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#078 George Romero: Dawn of the Dead vs. Survival of the Dead w/ guest Spenser Williamson

Download MP3 In today's episode Nate and Austin compare George Romero's best and worst rated films, Dawn of the Dead (1978) and Survival of the Dead (2009), respectively. Nate hates that dumb teenager, Austin just wants to talk about U2 some more, and Spenser brought his notebook. Check back next Sunday at 7pm PST where we will compare Andrew Dominik's The Assassination of Jesse James by the Coward Robert Ford (2007) and Killing Them Softly (2012), his best and worst rated films.
Also check out this interview with director George Romero about how he came up with the idea for Dawn of the Dead:

Survival of the Dead Notes

Worst Rated

PLOT: On an island off the coast of North America, local residents simultaneously fight a zombie epidemic while hoping for a cure to return their un-dead relatives back to their human state.
  • Ratings: IMDb 4.9 | RT 29% C / 19% A
  • Released: 2009
  • Director: George Romero
  • Writer(s): George Romero
  • Cinematographer: Adam Swica (The Haunting in Connecticut, Diary of the Dead, The Art of the Steal)
  • Notable actors: Alan Van Sprang, Joshua Peace, Hardee T. Lineham, Dru Viergever, Eric Woolfe, Shawn Roberts, Scott Wentworth, Amy Lalonde
  • Budget: $4 million
  • Box office: $386 thousand
  • Fun Facts:
    • The very same horse seen in this film is featured in the pilot of The Walking Dead (2010).
    • This was the least successful film in George A. Romero's Dead films series.
    • This film marks the first time that a character from a previous Living Dead film returns to star in a sequel, with Alan Van Sprang as Sarge "Nicotine" Crockett having been seen in Diary of the Dead (2007), and also playing Brubaker in Land of the Dead (2005). The only two other times this has come close to happening was Tom Savini reprising his role of Blades from Dawn of the Dead (1978) as a cameo in "Land of the Dead" in zombie form, and Joseph Pilato playing an unnamed police captain in "Dawn of the Dead" returning to play Captain Rhodes in Day of the Dead (1985).
    • The cast are almost all Canadian, the exception being Julian Richings who is from London, England. Thee movie was shot entirely in Canada.

Dawn of the Dead Notes

Best Rated

PLOT: Following an ever-growing epidemic of zombies that have risen from the dead, two Philadelphia S.W.A.T. team members, a traffic reporter, and his television executive girlfriend seek refuge in a secluded shopping mall.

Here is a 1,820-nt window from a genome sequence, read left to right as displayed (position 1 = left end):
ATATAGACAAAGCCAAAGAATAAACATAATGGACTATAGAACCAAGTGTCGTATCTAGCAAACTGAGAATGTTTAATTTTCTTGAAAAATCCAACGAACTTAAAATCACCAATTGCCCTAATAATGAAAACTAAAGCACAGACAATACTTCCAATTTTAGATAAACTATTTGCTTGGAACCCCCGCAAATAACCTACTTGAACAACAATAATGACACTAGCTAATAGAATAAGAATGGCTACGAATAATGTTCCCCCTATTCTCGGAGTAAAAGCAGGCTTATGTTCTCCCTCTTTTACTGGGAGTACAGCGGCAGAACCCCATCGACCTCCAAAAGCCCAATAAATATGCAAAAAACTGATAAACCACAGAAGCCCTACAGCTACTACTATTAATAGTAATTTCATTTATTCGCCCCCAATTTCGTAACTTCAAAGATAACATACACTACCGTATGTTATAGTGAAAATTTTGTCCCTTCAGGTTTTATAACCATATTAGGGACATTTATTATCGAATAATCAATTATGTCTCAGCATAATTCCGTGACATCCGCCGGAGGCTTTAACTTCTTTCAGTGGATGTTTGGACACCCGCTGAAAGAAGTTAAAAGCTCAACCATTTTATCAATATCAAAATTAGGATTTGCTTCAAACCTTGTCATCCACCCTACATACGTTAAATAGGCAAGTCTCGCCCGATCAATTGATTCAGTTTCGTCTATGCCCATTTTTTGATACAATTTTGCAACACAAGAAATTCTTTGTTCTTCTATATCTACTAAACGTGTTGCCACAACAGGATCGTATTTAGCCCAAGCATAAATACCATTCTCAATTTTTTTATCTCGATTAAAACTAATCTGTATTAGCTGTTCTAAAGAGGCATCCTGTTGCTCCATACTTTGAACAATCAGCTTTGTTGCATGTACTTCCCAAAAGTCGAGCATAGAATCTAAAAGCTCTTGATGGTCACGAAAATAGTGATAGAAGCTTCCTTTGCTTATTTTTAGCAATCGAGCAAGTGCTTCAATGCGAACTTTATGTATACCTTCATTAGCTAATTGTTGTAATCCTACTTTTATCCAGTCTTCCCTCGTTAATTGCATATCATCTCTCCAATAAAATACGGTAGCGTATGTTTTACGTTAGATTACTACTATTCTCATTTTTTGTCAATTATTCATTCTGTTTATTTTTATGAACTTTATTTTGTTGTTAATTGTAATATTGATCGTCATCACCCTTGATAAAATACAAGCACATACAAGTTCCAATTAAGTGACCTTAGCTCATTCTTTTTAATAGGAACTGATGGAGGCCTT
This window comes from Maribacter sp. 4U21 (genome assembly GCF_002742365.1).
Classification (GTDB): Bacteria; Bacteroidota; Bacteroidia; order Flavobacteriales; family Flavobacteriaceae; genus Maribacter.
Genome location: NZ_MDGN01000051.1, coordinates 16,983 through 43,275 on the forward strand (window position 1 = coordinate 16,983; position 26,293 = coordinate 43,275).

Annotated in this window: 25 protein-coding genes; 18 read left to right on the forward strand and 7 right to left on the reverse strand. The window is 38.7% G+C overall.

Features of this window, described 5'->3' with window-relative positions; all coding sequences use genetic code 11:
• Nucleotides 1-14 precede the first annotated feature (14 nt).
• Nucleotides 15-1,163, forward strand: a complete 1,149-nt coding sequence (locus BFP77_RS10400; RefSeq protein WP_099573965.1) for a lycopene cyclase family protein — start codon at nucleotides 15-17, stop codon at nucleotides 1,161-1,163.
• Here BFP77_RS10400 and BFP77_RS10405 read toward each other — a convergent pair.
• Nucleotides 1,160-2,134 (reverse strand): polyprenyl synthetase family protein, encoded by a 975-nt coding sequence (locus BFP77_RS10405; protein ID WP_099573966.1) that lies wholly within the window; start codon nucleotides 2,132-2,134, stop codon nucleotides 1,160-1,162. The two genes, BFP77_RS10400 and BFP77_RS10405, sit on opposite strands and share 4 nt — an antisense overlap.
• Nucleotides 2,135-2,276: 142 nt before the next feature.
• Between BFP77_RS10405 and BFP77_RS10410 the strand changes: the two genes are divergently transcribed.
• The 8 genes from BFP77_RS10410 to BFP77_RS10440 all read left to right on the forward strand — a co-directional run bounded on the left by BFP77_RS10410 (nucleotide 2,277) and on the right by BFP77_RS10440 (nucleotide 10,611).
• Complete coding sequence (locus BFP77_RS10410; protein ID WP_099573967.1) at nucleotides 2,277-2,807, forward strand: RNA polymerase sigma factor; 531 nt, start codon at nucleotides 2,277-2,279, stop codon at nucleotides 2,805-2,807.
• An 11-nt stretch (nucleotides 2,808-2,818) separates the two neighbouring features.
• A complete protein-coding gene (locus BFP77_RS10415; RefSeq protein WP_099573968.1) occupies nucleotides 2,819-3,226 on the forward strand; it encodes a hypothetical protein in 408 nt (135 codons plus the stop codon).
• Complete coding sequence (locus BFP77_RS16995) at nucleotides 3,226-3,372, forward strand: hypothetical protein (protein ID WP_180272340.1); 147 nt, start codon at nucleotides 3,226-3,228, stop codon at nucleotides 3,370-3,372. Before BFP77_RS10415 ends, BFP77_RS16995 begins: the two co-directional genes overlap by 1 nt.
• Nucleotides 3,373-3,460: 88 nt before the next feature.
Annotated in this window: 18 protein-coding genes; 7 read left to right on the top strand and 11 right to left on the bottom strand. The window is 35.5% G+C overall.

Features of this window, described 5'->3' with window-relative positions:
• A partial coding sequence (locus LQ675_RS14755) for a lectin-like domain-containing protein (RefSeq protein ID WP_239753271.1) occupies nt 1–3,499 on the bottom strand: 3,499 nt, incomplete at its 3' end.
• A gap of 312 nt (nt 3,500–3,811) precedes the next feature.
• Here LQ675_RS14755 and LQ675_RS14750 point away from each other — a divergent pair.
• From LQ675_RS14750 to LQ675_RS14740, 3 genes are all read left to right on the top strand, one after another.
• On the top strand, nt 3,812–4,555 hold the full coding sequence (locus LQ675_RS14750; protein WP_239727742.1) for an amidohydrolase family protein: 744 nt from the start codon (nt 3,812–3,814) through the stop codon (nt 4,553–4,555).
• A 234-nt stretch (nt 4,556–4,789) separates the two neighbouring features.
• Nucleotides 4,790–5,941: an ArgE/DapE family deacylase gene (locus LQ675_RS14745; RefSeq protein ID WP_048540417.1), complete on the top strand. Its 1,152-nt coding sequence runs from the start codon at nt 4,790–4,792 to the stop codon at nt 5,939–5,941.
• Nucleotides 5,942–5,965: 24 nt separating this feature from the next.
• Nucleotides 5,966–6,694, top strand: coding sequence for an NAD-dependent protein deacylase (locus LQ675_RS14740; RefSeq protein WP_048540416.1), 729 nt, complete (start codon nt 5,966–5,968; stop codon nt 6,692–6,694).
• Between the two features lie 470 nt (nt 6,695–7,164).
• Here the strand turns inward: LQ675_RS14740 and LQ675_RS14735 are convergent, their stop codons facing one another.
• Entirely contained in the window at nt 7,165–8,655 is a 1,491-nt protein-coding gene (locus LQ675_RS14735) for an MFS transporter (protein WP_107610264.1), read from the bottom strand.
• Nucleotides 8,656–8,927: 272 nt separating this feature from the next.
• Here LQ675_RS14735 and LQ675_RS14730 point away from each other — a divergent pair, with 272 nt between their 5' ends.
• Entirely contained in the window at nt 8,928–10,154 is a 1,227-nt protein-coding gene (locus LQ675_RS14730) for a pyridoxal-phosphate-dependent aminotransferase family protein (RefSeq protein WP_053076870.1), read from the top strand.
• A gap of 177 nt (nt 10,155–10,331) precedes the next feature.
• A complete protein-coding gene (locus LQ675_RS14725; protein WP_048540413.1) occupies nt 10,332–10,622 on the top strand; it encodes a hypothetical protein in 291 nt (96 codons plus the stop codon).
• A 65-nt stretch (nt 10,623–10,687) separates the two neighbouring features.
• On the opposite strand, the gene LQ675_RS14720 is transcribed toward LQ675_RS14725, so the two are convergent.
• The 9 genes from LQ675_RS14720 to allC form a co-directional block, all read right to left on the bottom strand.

• Ratings: IMDb 8.0 | RT 93% C / 90% A
  • Released: 1978
  • Director: George Romero
  • Writer(s): George Romero
  • Cinematographer: Michael Gornick (Creepshow, Day of the Dead, Knightriders)
  • Notable actors: David Emge, Ken Foree, Scott H. Reiniger, Gaylen Ross, Richard France
  • Budget: $1.5 million
  • Box office: $55 million
  • Fun Facts:
    • Tom Savini choose the gray color for the zombies' skin, since Night of the Living Dead (1968) was in B&W and the zombie skin-tone was not depicted. He later said it was a mistake, because many of them ended up looking quite blue on film.
    • The two zombie children who attack Peter in the airport chart house are played by Donna Savini and Mike Savini, the real-life niece and nephew of Tom Savini. These are the only zombies in all of George A. Romero's "Dead" films that spontaneously run and never do the trademark "Zombie shuffle".
    • Filming at the Monroeville Mall took place during the winter of 1977-78, with a three-week reprieve during the Christmas shopping season (during which other footage, e.g. the TV studio, was shot). Filming at the mall began around 10 p.m., shortly after the mall closed, and finished at 6 a.m. The mall didn't open until 9, but at 6 the Music came on and no one knew how to turn it off.
    • Dario Argento was an admirer of George A. Romero's work, and vice-versa. When Argento heard that Romero was contemplating a sequel to Night of the Living Dead (1968) he insisted that Romero come out to Argento's native Rome to write the script without distractions. Romero knocked out the script in 3 weeks and, though Argento read the script as it came out, he left all the writing to Romero. Argento also provided most of the film's soundtrack and, in return for the rights to edit the European version of the film, assisted in raising the necessary funds.
    • Zombie actors took photographs of themselves dressed up in full zombie makeup inside a photo booth on the second floor. They then replaced the sample pictures on the front of the booth with the ghoulish ones.

Intro music by Eric Lynch

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